The climate where we live, what foods can be grown locally, politics and economics of importing and exporting, money and how accessible it is to the people who need it, education about food and the chance to practice food skills, resources for those who are ill or disabled to have access to good food, accessibility and representation of different culture’s food in stores and public health campaigns etc.

I think we know and accept this for other things in life. Like whether you live in an apartment, or a house, or are renting a room. Many factors contribute. Your housing situation truly isn’t just dependent on willpower.

Though I find many make this “lack of willpower” judgement when it comes to food.

So let me just say, right here, right now:

Your food choices aren’t from willpower alone.

Your neighbours food choices aren’t based solely on willpower.

That person who seems all into health and fitness – their choices aren’t the result of mere willpower.

People in all different body shapes & sizes – their food choices aren’t from willpower neither.

When we unfairly criticize ourselves for the food choices we make, we’re more likely to judge others in the same way, regardless of their situation.

And sometimes our criticisms of others are reflections on how we judge ourselves.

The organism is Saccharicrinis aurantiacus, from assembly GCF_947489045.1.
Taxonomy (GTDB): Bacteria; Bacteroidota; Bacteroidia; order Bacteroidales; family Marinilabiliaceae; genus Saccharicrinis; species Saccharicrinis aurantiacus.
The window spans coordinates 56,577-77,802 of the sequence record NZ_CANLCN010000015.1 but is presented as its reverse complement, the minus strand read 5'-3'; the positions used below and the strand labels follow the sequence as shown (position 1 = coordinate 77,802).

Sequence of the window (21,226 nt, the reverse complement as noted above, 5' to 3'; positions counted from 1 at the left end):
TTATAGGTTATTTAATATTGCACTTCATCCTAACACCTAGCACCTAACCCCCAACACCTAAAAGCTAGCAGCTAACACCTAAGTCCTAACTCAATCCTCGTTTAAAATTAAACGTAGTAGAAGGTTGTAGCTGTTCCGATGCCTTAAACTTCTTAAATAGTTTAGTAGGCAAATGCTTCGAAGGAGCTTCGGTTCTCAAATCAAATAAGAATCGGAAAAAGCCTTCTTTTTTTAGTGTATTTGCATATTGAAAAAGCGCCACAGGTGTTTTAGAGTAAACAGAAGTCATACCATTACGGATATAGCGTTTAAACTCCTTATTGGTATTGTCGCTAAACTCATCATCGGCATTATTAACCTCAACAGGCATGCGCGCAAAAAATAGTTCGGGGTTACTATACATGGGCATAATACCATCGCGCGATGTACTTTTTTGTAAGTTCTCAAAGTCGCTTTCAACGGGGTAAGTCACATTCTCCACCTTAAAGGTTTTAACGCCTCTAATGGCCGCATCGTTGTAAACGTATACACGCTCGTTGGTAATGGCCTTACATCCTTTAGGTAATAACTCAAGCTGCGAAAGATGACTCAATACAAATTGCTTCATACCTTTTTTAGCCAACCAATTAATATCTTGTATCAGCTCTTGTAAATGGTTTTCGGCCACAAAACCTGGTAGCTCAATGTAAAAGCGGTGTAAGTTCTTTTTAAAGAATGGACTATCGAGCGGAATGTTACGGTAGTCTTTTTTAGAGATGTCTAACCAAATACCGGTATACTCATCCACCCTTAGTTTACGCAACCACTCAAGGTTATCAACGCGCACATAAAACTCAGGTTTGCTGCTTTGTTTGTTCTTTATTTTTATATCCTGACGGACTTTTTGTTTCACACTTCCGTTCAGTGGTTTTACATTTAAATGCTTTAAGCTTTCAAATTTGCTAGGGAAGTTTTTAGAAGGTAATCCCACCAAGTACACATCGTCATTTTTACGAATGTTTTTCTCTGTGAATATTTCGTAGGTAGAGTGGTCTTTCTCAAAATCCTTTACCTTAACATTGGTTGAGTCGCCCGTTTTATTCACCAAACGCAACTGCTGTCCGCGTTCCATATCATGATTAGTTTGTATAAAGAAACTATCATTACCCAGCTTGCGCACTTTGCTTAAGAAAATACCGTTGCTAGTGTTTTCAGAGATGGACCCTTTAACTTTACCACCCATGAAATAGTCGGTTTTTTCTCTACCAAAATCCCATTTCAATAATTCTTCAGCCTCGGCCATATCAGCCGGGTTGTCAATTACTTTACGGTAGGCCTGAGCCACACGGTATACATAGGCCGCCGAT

Judgement is a vicious cycle…

So can you drop the food judgement?

And don’t get me wrong. This isn’t to say there isn’t a time and place for criticism and judgment. Please do criticize the broken systems that perpetuate food, health, social, and economic inequity. Hold accountable the systems that make it so hard for people to get safe, good food that meets their health needs.

But does harshly judging your individual food choices, as well as the choices of others, help you have a good relationship with food?

After all, if you were married, would judging and criticizing your partner every day nurture the marriage?

So your reflection questions today:

Do you notice times when you unjustly criticize your own food choices?

Where do you notice judgement of others for their food choices?

And what would it take to let that go?

Or view it simply as data that you can use to inform what you do next?

Or maybe even replace it more with love & compassion?

Example:

When: “Why did I do that?! Why did I eat those chips and chocolate?? I’ve ruined my diet because I just couldn’t say no.”

Try instead: “I’m noticing that I am harshly judging myself for eating chips and chocolate. I don’t feel good about it because it makes me feel like I’m ruining my diet. But realistically, I enjoy these foods and I can have them sometimes and still be healthy. I was so hungry and these were the only foods around. Next time I’ll try to have other snack options available because overall that’s what I want for myself, but no matter what foods I eat I am worthy of love.”

Remember, Finley and River are doing the best they can with what they got. And as a result they make good fish friends, swimming around, eating fish flakes, and living the ultimate mindful life. 

Best in food love,

Krystal

P.S. You are so awesome for being here! I know today’s reflection is a tough one. Criticism and judgement aren’t easy topics. So just a big virtual high five to you for reflecting on this!

And don’t worry, tomorrow we’ll have a palate cleanser 🙂 We are going to completely shift gears, and have some fun. I can’t wait for you to hear it!